About The Project
Half of the Amazon’s forests may be displaced by savanna-like vegetation by the end of the century. Causes of tropical deforestation, such as cattle ranching and slash-and-burn agriculture, contributes one fifth of the average annual global emissions of carbon to the atmosphere. The savannization of even 10% of what remains of the Amazon could provoke net carbon emissions to the atmosphere of several billion tons with potentially substantial impacts on regional evapotranspiration and rainfall.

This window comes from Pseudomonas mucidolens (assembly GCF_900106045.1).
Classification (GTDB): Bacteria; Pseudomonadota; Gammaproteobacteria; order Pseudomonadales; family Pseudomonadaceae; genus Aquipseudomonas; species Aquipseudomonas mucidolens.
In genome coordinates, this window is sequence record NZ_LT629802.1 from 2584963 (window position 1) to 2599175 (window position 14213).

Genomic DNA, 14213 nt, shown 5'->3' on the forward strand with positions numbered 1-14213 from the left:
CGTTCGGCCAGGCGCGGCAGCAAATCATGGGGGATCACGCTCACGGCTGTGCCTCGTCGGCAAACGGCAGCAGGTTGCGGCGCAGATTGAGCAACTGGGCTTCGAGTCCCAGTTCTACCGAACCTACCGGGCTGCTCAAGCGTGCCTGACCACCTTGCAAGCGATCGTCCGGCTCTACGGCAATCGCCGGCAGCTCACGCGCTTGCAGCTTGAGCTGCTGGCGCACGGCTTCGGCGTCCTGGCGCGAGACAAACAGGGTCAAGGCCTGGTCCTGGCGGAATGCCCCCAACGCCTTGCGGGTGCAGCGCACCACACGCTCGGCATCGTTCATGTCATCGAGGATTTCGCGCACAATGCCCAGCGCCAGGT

Interactions Between Climate, Forests, and Land Use in the Amazon Basin: Modeling and Mitigating Large Scale Savannization is a project funded by the Gordon and Betty Moore Foundation and involves the efforts of scientists and researchers from around the world.
The purpose of the project is to
predict how land-cover along with
changes in climate will affect the
composition, structure, and functioning
of the Amazonian ecosystem over
the next century. Using a combination
of terrestrial models and field
measurements, researchers will discover
the role of land-cover change and
climate in driving savannization
of the Amazon and determine forest
sensitivity to associated changes
in climate, carbon flux, and hydrology.